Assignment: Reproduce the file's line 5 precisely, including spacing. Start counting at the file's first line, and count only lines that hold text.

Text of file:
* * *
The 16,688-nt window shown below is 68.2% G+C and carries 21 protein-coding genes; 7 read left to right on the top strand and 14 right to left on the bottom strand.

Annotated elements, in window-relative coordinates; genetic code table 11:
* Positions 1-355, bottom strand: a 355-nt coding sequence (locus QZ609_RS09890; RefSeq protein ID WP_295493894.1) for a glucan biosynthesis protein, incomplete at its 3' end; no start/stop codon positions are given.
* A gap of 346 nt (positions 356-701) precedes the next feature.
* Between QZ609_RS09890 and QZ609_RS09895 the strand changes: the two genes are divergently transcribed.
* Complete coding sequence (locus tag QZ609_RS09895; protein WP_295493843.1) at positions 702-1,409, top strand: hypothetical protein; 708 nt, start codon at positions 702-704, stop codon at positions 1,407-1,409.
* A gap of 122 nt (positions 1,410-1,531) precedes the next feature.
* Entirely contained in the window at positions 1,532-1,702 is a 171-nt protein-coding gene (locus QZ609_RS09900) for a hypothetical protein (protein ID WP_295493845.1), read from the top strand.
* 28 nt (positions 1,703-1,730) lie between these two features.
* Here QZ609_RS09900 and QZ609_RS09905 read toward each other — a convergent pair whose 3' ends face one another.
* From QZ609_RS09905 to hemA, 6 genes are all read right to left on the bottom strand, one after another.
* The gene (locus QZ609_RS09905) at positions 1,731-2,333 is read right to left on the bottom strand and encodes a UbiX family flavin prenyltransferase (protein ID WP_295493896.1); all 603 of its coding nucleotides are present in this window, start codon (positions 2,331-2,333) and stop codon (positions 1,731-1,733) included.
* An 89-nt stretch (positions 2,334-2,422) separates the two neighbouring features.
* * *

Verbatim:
* Between QZ609_RS09890 and QZ609_RS09895 the strand changes: the two genes are divergently transcribed.